Sweet showing of support
On a day of somber remembrance, a group of benevolent bakers and volunteering local residents are spreading cheer to first responders in Rhode Island cities and towns through a universally popular method – handing out free treats; including cookies, pastries and anything else volunteer helpers feel like whipping up.
Gwen Maccarone and her husband’s cousin Lori Parris have set up the appreciation day for first responders since 2002, a year after the world forever changed following the 9/11 terrorist attacks in New York City and Washington D.C.
“This really was created out of that feeling of not knowing what we could do to help and wanting to show our appreciation to the fire department and the first responders,” Maccarone said. “It started small with just family. We started going to fire stations and baking, and it's just gotten bigger and bigger.”
The appreciation day started in Pawtucket, where Parris resides, and Warwick, Maccarone’s home, and has since spread to Cranston, Providence, East Providence, North Kingstown and anywhere else that residents have volunteered to participate in the state. The group coordinates locations through a Facebook group and organizes their assortment of goodies the day prior to Sept. 11 each year. On the actual day, volunteers run the treats to fire stations, and they try to get to every single one of them in each community. Eventually, the group hopes to expand to include police departments in the donations too.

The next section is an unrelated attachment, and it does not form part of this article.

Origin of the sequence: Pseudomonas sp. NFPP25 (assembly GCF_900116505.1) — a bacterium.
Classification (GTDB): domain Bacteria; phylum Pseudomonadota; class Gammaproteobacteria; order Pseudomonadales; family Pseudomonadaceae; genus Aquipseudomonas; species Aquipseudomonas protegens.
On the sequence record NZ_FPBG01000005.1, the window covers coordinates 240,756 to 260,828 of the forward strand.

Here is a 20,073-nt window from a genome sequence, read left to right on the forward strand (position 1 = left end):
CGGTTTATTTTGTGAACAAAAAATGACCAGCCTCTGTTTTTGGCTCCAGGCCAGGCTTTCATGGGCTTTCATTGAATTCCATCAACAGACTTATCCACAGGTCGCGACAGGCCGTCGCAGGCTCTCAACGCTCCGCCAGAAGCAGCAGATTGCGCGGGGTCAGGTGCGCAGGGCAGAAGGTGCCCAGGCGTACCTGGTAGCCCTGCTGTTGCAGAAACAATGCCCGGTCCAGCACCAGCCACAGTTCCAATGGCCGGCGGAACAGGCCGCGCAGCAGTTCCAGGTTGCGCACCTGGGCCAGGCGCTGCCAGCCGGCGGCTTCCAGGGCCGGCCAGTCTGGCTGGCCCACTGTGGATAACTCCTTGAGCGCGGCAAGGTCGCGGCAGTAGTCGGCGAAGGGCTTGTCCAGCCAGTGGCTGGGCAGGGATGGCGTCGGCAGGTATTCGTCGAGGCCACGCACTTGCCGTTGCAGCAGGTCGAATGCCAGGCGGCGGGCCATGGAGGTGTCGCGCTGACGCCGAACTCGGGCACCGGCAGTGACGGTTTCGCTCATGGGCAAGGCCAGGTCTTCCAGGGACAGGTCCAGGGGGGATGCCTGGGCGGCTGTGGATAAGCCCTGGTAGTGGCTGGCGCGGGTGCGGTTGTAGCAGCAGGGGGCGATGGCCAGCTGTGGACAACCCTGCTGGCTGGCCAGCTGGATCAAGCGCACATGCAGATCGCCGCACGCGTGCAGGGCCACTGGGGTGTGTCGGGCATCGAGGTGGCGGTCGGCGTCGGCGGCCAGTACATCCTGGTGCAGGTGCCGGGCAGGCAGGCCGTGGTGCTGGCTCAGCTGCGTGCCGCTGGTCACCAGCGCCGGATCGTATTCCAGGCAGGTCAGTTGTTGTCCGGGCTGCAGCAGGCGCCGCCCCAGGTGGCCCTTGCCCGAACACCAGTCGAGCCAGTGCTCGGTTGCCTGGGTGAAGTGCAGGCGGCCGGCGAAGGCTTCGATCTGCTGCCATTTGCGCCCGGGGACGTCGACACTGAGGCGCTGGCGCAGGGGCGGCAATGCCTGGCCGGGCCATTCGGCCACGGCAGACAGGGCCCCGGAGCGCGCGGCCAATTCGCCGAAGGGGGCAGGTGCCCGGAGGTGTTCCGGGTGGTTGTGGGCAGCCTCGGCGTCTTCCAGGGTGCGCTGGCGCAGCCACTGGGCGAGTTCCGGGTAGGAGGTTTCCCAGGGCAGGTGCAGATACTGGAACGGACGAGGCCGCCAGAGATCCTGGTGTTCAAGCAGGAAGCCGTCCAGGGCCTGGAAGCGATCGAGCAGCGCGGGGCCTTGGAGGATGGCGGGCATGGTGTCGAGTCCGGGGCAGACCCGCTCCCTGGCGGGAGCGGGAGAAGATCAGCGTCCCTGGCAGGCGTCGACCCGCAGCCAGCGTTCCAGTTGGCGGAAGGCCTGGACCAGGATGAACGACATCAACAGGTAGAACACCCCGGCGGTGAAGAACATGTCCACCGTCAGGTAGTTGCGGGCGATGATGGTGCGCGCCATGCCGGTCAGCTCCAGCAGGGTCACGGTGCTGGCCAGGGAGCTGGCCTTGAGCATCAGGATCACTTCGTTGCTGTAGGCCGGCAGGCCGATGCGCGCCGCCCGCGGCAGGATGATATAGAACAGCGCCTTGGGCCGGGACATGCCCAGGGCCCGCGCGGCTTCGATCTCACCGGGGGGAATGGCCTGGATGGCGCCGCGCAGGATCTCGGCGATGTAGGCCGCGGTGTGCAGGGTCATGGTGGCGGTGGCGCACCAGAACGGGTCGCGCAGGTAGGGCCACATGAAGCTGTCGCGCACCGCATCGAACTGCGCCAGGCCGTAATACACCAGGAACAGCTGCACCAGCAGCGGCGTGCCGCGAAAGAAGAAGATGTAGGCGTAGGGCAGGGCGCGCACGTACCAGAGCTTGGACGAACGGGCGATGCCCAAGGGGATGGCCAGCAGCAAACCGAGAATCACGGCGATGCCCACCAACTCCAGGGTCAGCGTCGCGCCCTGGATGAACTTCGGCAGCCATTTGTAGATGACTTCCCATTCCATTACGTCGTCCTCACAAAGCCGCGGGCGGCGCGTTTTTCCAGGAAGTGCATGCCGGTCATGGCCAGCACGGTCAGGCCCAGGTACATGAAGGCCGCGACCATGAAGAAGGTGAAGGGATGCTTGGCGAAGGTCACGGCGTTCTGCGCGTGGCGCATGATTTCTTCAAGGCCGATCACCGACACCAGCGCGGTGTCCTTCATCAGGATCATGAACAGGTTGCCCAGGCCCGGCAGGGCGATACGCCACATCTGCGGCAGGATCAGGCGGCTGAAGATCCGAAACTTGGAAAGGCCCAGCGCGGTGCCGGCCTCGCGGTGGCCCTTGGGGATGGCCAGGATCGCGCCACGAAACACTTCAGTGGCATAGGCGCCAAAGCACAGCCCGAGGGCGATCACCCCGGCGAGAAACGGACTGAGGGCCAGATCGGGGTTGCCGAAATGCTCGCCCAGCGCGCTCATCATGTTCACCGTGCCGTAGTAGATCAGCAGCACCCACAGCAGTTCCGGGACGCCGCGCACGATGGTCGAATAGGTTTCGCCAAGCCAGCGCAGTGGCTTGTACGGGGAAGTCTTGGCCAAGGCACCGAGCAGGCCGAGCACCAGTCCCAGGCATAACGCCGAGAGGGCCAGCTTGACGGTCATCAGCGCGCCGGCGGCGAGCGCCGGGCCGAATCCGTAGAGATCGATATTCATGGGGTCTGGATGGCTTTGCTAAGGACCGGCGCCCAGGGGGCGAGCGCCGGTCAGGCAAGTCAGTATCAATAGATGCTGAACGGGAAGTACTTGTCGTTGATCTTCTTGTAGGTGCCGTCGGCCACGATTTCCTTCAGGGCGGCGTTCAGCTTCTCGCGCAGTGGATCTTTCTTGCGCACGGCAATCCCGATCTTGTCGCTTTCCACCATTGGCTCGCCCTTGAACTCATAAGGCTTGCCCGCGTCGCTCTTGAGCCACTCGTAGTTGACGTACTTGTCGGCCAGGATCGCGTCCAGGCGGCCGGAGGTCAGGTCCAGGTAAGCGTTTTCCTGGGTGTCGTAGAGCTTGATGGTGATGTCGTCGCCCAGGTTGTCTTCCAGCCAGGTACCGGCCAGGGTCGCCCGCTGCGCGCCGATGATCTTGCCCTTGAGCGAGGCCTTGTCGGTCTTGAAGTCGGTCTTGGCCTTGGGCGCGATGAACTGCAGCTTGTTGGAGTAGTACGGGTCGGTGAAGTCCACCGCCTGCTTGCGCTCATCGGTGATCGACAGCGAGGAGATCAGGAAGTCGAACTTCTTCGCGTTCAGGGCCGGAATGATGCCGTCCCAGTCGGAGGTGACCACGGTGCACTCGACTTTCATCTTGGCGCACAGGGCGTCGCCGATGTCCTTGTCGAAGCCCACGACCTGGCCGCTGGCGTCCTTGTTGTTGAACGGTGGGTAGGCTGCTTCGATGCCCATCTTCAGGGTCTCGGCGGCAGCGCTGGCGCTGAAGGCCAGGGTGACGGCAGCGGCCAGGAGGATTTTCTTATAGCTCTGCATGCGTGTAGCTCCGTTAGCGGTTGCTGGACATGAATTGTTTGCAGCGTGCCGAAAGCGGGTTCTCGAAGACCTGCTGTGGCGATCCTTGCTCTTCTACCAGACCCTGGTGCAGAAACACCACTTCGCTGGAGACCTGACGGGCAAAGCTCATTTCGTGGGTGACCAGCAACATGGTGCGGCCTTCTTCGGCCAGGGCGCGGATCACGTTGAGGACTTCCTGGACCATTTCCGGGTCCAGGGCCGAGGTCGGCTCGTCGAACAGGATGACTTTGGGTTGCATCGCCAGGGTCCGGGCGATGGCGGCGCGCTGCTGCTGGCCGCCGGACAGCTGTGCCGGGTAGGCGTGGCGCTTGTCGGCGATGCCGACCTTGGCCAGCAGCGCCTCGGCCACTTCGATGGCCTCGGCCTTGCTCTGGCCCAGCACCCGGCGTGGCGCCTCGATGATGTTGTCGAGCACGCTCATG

Maccarone said there is no strict regulations on what should be baked, or if the treats need to be home made or from the store. She said that the offerings range from cookies to brownies, cupcakes, pizzas and everything else imaginable. She said people have even arranged to have ice cream trucks parked outside the stations for a while.
“I don’t stress it and I don’t let anyone else stress about it,” she said. “Whatever they want to do is fine. If it isn’t from your heart, it isn’t worth anything.”
On Monday afternoon, a group of volunteers descended upon the Shields American League Post in Warwick to organize a huge batch of treats that were going to be delivered to the various communities the next day. Although it was only in the first hour of donations, which went from 3-8 p.m., the volume and variety of goodies was a sight to see, and indicative of the appreciation the volunteers have for those who risk their lives regularly in order to save others.
“A lot of people want to do something to show their appreciation. When you call 9-1-1 these are the people that come to your house, and so it's nice to give back,” Maccarone said. “It's really about the community coming together. It's something that we all can do to help.”